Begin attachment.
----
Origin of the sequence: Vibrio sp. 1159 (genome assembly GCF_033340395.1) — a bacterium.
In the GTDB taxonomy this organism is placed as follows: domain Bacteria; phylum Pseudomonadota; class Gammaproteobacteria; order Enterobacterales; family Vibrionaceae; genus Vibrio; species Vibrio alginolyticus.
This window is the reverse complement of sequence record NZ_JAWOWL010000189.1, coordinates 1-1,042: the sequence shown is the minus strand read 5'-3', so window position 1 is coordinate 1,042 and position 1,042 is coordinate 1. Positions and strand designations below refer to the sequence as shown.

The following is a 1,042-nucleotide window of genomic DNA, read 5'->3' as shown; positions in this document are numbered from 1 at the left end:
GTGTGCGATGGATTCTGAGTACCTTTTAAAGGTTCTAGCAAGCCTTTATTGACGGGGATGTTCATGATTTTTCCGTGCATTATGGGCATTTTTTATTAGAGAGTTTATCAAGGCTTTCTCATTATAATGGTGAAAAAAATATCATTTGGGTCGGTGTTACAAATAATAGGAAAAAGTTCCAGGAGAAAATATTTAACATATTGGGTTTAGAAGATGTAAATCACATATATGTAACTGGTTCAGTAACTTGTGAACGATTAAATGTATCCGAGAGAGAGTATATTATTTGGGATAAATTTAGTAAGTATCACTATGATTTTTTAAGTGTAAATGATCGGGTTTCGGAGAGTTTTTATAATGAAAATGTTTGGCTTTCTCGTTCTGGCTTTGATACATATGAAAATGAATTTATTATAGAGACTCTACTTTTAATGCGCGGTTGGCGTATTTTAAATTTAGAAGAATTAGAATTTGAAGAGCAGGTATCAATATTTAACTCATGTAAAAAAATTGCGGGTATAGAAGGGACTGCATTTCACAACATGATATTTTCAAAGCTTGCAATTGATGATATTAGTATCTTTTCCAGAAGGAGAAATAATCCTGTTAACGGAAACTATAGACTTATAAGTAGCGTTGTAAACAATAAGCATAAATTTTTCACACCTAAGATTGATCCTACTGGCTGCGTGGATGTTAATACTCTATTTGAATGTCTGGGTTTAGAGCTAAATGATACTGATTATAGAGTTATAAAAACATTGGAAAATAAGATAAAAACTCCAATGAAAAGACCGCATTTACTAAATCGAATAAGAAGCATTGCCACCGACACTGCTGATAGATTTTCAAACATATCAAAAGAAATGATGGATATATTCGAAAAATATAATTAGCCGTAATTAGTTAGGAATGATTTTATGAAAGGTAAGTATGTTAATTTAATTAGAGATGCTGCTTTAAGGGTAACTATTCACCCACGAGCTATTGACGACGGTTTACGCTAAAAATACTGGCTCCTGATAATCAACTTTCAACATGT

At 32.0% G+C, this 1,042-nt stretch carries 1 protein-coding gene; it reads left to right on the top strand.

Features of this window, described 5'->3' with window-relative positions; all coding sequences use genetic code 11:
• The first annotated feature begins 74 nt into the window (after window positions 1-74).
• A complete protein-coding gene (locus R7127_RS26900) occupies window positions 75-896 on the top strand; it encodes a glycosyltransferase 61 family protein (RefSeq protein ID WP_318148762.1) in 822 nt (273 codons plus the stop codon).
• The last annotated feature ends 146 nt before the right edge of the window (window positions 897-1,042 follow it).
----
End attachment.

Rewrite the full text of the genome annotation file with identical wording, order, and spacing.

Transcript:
Origin of the sequence: Vibrio sp. 1159 (genome assembly GCF_033340395.1) — a bacterium.
In the GTDB taxonomy this organism is placed as follows: domain Bacteria; phylum Pseudomonadota; class Gammaproteobacteria; order Enterobacterales; family Vibrionaceae; genus Vibrio; species Vibrio alginolyticus.
This window is the reverse complement of sequence record NZ_JAWOWL010000189.1, coordinates 1-1,042: the sequence shown is the minus strand read 5'-3', so window position 1 is coordinate 1,042 and position 1,042 is coordinate 1. Positions and strand designations below refer to the sequence as shown.

The following is a 1,042-nucleotide window of genomic DNA, read 5'->3' as shown; positions in this document are numbered from 1 at the left end:
GTGTGCGATGGATTCTGAGTACCTTTTAAAGGTTCTAGCAAGCCTTTATTGACGGGGATGTTCATGATTTTTCCGTGCATTATGGGCATTTTTTATTAGAGAGTTTATCAAGGCTTTCTCATTATAATGGTGAAAAAAATATCATTTGGGTCGGTGTTACAAATAATAGGAAAAAGTTCCAGGAGAAAATATTTAACATATTGGGTTTAGAAGATGTAAATCACATATATGTAACTGGTTCAGTAACTTGTGAACGATTAAATGTATCCGAGAGAGAGTATATTATTTGGGATAAATTTAGTAAGTATCACTATGATTTTTTAAGTGTAAATGATCGGGTTTCGGAGAGTTTTTATAATGAAAATGTTTGGCTTTCTCGTTCTGGCTTTGATACATATGAAAATGAATTTATTATAGAGACTCTACTTTTAATGCGCGGTTGGCGTATTTTAAATTTAGAAGAATTAGAATTTGAAGAGCAGGTATCAATATTTAACTCATGTAAAAAAATTGCGGGTATAGAAGGGACTGCATTTCACAACATGATATTTTCAAAGCTTGCAATTGATGATATTAGTATCTTTTCCAGAAGGAGAAATAATCCTGTTAACGGAAACTATAGACTTATAAGTAGCGTTGTAAACAATAAGCATAAATTTTTCACACCTAAGATTGATCCTACTGGCTGCGTGGATGTTAATACTCTATTTGAATGTCTGGGTTTAGAGCTAAATGATACTGATTATAGAGTTATAAAAACATTGGAAAATAAGATAAAAACTCCAATGAAAAGACCGCATTTACTAAATCGAATAAGAAGCATTGCCACCGACACTGCTGATAGATTTTCAAACATATCAAAAGAAATGATGGATATATTCGAAAAATATAATTAGCCGTAATTAGTTAGGAATGATTTTATGAAAGGTAAGTATGTTAATTTAATTAGAGATGCTGCTTTAAGGGTAACTATTCACCCACGAGCTATTGACGACGGTTTACGCTAAAAATACTGGCTCCTGATAATCAACTTTCAACATGT

At 32.0% G+C, this 1,042-nt stretch carries 1 protein-coding gene; it reads left to right on the top strand.

Features of this window, described 5'->3' with window-relative positions; all coding sequences use genetic code 11:
• The first annotated feature begins 74 nt into the window (after window positions 1-74).
• A complete protein-coding gene (locus R7127_RS26900) occupies window positions 75-896 on the top strand; it encodes a glycosyltransferase 61 family protein (RefSeq protein ID WP_318148762.1) in 822 nt (273 codons plus the stop codon).
• The last annotated feature ends 146 nt before the right edge of the window (window positions 897-1,042 follow it).